<property name="src.test.dir" value="${src.dir}/test"/>
<property name="build.dir" value="${basedir}/build"/>
<property name="build.classes.dir" value="${build.dir}/classes"/>

<!-- TARGET init -->
<target name="init">
<mkdir dir="${build.dir}"/>

<!-- TARGET clean -->
<target name="clean">
<delete dir="${build.dir}"/>

<!-- TARGET cleanall -->
<target name="cleanall" depends="clean">
<fileset dir="." includes="*.jar"/>

<!-- TARGET compile-libprotobuf -->
<target name="compile-libprotobuf" depends="init" >
<echo message="${}: ${ant.file}"/>
<mkdir dir="${build.classes.dir}"/>
<javac source="${javac.source}" target="${}"
<compilerarg line="${javac.args} ${javac.args.warnings}" />

<!-- TARGET jar-libprotobuf -->
<target name="jar-libprotobuf" depends="compile-libprotobuf">
<jar basedir="${build.classes.dir}" destfile="${build.dir}/${}.jar" index="${jar.index}">
<copy todir="${basedir}">
<fileset file="${build.dir}/${}.jar"/>

<!-- for libprotobuf-lite -->

<property name="build.lite.dir" value="${build.dir}/lite"/>
<property name="build.lite.classes.dir" value="${build.lite.dir}/classes"/>
<property name="" value="${Name}-lite-java-${version}"/>

<!-- TARGET compile-libprotobuf-lite -->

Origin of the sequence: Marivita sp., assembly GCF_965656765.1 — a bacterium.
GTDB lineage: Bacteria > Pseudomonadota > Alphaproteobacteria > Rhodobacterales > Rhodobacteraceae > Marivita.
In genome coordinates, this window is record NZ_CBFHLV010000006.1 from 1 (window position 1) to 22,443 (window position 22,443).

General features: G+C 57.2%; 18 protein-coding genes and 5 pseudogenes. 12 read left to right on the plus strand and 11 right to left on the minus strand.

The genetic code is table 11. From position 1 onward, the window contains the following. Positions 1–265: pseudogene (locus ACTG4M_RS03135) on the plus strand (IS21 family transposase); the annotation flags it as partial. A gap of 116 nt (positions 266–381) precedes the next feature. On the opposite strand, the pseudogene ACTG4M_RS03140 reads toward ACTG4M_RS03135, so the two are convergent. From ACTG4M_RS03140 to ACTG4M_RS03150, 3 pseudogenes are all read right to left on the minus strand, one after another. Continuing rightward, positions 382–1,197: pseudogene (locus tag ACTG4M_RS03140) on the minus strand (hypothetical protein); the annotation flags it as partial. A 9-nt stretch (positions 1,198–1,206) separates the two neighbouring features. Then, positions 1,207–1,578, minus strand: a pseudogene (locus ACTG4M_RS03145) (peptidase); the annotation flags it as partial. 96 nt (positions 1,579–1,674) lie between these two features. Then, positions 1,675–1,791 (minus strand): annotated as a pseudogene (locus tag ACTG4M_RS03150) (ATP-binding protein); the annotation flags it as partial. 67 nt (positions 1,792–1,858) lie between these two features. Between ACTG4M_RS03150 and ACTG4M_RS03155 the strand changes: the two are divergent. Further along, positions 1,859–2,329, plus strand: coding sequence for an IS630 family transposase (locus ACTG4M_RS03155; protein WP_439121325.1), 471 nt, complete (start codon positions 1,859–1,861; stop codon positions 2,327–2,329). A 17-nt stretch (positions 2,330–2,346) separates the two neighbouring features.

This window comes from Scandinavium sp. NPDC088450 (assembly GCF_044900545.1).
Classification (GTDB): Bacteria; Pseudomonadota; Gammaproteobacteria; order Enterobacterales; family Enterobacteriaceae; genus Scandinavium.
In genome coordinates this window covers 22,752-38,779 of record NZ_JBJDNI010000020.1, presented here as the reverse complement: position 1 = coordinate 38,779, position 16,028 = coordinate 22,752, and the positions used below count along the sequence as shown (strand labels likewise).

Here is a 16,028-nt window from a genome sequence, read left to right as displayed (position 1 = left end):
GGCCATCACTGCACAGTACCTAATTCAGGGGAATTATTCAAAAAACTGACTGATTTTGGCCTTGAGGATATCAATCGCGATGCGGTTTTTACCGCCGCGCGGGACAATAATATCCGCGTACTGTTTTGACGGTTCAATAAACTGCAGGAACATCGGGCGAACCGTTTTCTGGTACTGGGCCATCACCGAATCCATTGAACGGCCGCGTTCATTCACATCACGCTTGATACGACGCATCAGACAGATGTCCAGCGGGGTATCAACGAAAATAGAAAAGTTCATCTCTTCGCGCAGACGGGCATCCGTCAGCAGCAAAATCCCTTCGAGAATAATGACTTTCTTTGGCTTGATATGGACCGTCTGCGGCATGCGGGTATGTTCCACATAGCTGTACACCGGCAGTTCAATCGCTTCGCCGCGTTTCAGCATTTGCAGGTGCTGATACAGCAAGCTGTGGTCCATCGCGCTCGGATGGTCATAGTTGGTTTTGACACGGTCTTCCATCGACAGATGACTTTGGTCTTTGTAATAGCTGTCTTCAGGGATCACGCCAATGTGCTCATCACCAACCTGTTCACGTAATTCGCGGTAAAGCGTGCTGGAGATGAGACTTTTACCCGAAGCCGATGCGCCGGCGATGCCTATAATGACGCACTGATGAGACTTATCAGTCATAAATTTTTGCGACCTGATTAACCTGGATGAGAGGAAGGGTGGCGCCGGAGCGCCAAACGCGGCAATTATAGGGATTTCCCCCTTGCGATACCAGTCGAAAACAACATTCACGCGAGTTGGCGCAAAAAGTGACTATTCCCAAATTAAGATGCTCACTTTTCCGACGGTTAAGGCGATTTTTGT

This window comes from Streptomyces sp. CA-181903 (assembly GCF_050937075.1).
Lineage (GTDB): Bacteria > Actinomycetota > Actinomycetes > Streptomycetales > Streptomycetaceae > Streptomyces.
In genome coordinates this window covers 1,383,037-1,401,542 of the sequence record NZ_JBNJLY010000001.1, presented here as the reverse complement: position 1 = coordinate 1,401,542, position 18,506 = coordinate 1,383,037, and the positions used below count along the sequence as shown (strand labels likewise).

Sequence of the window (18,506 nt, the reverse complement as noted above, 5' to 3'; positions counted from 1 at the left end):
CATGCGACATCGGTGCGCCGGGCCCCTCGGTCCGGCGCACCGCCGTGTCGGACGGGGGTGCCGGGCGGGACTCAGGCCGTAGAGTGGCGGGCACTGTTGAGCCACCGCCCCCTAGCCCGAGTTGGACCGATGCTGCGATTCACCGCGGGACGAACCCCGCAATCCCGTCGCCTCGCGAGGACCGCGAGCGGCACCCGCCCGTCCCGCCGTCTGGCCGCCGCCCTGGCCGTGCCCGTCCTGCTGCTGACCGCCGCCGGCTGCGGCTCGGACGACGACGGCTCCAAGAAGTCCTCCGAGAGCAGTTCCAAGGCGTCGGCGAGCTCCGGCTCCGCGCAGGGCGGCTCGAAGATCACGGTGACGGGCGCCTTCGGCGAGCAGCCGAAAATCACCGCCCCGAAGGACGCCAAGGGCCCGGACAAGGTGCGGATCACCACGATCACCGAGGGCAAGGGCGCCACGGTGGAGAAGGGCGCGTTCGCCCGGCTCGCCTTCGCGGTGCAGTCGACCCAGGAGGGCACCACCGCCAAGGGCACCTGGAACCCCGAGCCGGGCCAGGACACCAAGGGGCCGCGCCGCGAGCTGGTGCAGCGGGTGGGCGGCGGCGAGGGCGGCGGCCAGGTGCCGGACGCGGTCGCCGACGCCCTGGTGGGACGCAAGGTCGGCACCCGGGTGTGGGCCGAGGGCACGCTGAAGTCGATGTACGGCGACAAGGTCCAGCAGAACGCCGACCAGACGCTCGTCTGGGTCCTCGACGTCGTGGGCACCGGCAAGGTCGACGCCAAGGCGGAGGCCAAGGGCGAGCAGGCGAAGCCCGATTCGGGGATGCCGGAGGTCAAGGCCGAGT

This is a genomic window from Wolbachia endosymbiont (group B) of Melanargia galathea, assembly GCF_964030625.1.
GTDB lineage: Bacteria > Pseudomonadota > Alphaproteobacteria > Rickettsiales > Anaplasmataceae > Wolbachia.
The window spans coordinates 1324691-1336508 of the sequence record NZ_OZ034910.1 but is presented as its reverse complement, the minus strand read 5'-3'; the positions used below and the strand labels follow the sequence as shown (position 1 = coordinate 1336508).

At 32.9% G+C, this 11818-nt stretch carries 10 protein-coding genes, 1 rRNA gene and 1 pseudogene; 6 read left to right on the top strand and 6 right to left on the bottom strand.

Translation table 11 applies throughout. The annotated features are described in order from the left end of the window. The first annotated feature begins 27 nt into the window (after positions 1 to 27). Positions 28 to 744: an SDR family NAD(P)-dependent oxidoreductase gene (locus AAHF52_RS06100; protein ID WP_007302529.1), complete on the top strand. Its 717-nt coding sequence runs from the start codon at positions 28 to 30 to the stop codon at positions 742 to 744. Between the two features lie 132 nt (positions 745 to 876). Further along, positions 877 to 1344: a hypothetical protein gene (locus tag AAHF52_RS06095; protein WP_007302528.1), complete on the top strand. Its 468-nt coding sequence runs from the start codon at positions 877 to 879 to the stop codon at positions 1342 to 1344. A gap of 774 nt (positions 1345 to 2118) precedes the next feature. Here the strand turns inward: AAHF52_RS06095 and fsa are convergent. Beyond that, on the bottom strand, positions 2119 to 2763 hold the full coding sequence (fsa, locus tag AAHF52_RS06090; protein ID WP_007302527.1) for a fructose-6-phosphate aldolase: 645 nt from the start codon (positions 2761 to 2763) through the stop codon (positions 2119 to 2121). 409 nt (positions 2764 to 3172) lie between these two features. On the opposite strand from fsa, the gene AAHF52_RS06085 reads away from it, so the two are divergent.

<target name="compile-libprotobuf-lite" depends="init" >
<echo message="${}: ${ant.file}"/>
<mkdir dir="${build.lite.dir}"/>
<mkdir dir="${build.lite.classes.dir}"/>
<javac source="${javac.source}" target="${}"
<compilerarg line="${javac.args} ${javac.args.warnings}" />

<!-- TARGET jar-libprotobuf-lite -->
<target name="jar-libprotobuf-lite" depends="compile-libprotobuf-lite">
<jar basedir="${build.lite.classes.dir}" destfile="${build.lite.dir}/${}.jar" index="${jar.index}">
<copy todir="${basedir}">
<fileset file="${build.lite.dir}/${}.jar"/>


$ ant
$ cp libprotobuf-java-2.2.0a.jar /usr/local/protobuf/lib/

$ ant libprotobuf-lite-java
$ cp libprotobuf-lite-java-2.2.0a.jar /usr/local/protobuf/lib/

5. Build examples
$ cd /usr/local/src/protobuf-2.2.0a/examples
Read detail of README.txt

$ export CLASSPATH=.:$CLASSPATH:/usr/local/protobuf/lib/libprotobuf-java-2.2.0a.jar
$ make java

$ make cpp

$ make python

Then we can read the example code (AddPersion and ListPeople) and run them.